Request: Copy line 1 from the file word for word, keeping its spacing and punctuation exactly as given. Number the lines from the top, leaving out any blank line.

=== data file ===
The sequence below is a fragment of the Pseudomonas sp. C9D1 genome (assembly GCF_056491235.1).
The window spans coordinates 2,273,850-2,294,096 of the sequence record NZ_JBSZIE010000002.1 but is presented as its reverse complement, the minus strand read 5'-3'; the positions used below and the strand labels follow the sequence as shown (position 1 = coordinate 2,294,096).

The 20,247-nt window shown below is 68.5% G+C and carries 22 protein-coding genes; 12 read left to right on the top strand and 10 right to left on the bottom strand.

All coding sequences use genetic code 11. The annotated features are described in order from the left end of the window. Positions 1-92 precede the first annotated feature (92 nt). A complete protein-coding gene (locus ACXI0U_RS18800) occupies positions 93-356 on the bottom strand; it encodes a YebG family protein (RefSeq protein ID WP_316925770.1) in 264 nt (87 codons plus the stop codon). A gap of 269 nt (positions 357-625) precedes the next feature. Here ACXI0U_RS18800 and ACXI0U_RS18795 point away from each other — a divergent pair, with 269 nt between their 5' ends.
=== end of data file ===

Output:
The sequence below is a fragment of the Pseudomonas sp. C9D1 genome (assembly GCF_056491235.1).